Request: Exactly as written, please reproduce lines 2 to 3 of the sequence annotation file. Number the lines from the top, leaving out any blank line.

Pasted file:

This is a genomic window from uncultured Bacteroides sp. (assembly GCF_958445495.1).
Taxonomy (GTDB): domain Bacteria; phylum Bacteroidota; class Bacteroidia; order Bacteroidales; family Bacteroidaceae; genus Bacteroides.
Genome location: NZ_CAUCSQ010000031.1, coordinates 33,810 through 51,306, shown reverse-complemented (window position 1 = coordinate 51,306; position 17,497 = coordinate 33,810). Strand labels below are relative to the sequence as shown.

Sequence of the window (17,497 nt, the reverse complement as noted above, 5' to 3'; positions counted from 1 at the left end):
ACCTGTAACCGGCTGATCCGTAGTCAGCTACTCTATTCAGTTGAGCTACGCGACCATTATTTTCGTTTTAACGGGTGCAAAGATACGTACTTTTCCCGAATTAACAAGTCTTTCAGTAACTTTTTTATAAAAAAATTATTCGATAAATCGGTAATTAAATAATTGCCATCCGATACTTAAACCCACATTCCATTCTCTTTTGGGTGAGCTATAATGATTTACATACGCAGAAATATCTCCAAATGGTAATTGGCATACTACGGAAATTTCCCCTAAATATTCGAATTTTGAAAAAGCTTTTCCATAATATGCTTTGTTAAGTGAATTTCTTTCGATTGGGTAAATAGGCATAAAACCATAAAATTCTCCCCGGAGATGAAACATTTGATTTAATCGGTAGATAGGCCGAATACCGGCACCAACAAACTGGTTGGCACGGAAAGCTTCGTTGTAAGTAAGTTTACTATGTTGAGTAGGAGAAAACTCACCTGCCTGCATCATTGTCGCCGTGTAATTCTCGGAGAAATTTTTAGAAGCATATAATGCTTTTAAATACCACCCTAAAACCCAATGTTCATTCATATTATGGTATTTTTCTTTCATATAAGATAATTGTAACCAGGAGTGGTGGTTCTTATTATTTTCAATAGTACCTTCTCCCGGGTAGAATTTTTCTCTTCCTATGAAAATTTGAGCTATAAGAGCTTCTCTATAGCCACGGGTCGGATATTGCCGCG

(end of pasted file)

Taxonomy (GTDB): domain Bacteria; phylum Bacteroidota; class Bacteroidia; order Bacteroidales; family Bacteroidaceae; genus Bacteroides.
Genome location: NZ_CAUCSQ010000031.1, coordinates 33,810 through 51,306, shown reverse-complemented (window position 1 = coordinate 51,306; position 17,497 = coordinate 33,810). Strand labels below are relative to the sequence as shown.